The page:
It’s All About Relationships

Shimon Cohen

Building and maintaining positive relationships lies at the heart of PR.

Let me take you back to the beginning of 1990s. I had started working in a leading Public Relations company. One of my first projects was to support the PR team at a bustling annual general meeting of one of Britain’s largest industrial conglomerates at the time, the General Electric Company (GEC).

The GEC was Britain’s largest private employer, a titan of industry. During the 90s, the GEC was at its peak, bringing in profits of over £1 billion a year. Its chairman was the former Conservative Cabinet Minister, Lord Pryor. Its Chief Executive was the legendary industrialist, Lord Arnold Weinstock. This pair were perhaps the most important British businessmen at the time.

Being a recent joiner to the PR firm, my job was to simply collect the list of media outlets who wanted interviews with these leading figures. All the prestigious, national papers flooded in with requests, eager for the opportunity to feature Lords Pryor and Weinstock. The humble East Sussex Gazette also asked for an interview.

I compiled the list and dutifully brought it to Lord Weinstock so he could choose which interviews he would undertake. He scanned the list taking note of all the tier one titles, media of national and international renown, and then his eyes came to the East Sussex Gazette. Lord Weinstock turned to me and declared that he wants to sit down with them today. I was shocked. Our schedule was tight, the time for these interviews extremely limited. Why focus on such a small, local paper? Lord Weinstock responded with words that ring in their pragmatic wisdom decades later, “Never underestimate anyone, my boy; when the editor of this gazette is the editor of the Financial Times, he will remember me.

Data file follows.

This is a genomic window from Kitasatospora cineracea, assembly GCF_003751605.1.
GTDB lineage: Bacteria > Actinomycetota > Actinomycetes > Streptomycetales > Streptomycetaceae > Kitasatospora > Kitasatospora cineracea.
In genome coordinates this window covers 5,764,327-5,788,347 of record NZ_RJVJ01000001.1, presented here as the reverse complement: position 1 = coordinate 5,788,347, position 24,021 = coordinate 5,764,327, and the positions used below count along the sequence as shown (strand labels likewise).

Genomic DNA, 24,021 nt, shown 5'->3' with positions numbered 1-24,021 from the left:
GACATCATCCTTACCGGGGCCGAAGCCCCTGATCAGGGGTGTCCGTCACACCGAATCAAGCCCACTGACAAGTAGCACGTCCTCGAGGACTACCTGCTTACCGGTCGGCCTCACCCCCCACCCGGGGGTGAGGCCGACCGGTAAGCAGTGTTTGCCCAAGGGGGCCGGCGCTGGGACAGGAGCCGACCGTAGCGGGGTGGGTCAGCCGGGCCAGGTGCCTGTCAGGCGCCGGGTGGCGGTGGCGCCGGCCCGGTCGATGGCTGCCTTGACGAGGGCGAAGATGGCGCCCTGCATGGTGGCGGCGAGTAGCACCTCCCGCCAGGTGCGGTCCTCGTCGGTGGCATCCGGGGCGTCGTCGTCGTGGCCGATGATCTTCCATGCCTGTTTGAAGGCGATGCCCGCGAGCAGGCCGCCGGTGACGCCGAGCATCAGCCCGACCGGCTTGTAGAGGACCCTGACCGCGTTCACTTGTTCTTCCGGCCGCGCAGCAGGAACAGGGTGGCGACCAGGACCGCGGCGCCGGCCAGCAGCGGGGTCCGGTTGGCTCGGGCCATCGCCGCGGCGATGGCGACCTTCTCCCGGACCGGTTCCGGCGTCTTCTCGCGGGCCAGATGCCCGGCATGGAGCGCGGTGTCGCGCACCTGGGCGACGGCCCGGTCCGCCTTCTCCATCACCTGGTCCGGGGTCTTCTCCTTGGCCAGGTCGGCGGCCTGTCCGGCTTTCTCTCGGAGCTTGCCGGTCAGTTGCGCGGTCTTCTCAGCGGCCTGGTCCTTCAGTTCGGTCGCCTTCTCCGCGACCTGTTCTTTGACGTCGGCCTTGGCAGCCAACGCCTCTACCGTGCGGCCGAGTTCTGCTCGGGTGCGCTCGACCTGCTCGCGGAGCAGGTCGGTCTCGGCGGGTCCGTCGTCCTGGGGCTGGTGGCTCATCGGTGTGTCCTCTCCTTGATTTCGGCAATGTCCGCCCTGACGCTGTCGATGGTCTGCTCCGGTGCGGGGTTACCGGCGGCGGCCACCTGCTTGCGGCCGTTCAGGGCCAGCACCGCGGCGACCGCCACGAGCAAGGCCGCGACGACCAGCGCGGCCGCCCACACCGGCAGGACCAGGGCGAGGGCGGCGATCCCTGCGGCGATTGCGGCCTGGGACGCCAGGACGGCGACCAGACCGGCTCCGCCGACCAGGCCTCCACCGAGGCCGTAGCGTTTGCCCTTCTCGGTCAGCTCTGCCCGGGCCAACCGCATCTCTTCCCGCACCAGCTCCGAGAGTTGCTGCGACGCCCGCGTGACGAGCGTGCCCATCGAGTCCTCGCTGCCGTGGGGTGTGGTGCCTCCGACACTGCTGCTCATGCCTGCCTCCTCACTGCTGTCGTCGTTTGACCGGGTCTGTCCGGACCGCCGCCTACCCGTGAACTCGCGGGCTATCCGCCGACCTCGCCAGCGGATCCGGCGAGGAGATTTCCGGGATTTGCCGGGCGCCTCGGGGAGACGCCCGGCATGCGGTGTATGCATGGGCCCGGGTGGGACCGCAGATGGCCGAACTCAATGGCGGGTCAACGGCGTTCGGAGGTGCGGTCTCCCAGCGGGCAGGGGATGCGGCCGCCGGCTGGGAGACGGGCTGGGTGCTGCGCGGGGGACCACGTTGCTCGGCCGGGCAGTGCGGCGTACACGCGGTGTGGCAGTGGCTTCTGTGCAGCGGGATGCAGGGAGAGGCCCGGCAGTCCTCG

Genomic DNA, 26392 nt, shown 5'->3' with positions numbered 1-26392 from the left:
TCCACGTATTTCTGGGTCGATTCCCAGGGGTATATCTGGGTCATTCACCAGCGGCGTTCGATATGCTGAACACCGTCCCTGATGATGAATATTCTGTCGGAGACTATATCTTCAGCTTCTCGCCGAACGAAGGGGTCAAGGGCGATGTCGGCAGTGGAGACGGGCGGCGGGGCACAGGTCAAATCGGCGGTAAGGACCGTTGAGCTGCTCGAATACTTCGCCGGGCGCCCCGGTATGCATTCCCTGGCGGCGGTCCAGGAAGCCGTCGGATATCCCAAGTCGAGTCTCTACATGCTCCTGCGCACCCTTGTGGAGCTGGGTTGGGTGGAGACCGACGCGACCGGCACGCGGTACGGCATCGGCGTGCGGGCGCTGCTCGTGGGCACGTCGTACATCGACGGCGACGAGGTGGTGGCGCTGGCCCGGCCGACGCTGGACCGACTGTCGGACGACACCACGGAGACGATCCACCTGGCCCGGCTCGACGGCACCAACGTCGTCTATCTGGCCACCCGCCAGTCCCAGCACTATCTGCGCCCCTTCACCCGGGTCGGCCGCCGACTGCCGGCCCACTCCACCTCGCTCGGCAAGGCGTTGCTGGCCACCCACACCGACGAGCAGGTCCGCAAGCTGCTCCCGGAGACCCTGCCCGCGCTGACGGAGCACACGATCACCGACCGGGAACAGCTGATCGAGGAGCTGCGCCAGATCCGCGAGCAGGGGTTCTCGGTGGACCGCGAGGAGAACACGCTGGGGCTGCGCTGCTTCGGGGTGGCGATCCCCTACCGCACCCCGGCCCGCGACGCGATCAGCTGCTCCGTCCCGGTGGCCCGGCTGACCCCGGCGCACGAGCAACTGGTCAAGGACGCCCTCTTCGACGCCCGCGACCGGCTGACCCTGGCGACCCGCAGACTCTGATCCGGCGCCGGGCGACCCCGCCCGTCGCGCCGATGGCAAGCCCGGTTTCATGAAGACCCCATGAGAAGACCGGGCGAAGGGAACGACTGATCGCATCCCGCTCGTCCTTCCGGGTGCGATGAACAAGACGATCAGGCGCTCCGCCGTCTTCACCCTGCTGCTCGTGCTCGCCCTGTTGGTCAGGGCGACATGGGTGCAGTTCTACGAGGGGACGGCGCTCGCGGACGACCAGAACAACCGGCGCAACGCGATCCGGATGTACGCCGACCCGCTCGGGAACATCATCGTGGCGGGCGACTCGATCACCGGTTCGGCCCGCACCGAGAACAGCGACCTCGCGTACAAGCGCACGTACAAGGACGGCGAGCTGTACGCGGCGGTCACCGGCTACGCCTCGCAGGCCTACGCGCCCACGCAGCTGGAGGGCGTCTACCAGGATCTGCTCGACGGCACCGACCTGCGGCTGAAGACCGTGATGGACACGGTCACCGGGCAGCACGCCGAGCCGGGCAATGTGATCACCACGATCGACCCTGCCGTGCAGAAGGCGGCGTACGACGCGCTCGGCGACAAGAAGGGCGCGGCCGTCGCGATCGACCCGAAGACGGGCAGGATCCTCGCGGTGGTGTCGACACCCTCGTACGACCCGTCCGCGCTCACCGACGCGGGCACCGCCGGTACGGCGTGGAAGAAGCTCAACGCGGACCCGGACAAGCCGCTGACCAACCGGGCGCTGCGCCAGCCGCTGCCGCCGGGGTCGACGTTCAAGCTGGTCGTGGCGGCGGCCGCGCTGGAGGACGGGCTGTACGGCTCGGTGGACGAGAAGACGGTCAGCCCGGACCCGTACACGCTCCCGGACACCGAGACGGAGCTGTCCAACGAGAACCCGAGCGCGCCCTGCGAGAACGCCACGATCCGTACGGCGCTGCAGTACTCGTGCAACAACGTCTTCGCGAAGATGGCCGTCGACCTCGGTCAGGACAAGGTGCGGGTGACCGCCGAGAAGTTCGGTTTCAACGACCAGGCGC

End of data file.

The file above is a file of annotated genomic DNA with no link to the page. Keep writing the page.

That quip taught me the importance of building relationships, be it with the media, politicians, community members, or businessmen. Lord Weinstock was right: afford time to everyone when you can and be warm and welcoming where appropriate. All the connections one creates can prove helpful and supportive; people will remember you in the future, and one certainly does not want to create any enemies.

Yet, there is more to this principle than mere usefulness. In PR, as in any industry, and in fact in life in general, the way one conducts oneself matters immensely. Treating everyone with respect, showing a genuine interest in the affairs of others, and showing appreciation where due builds our characters and image. At the very least, we want others to view us in the way we see ourselves. The relationships we forge navigating our lives should be positive because all of us are entitled to respect and dignity, no one, as Lord Weinstock thought, should be underestimated.

At the heart of PR lies this human truth: the need to maintain positive relationships with all. Over decades, I am proud that PRO has built strong relationships with our clients and in turn with the media, enabling us to properly project our clients to the public. With all the firms we work with, be it international airlines or family offices, we have constantly impressed upon them the need to maintain strong ties with all their stakeholders, their relationships filled with an air of respect and mutuality. Those words I heard so early on in my career have proved invaluable throughout. Relationships are at the heart of all we do.

Shimon Cohen is the chairman of The PR Office.

About the Author: Drew Salisbury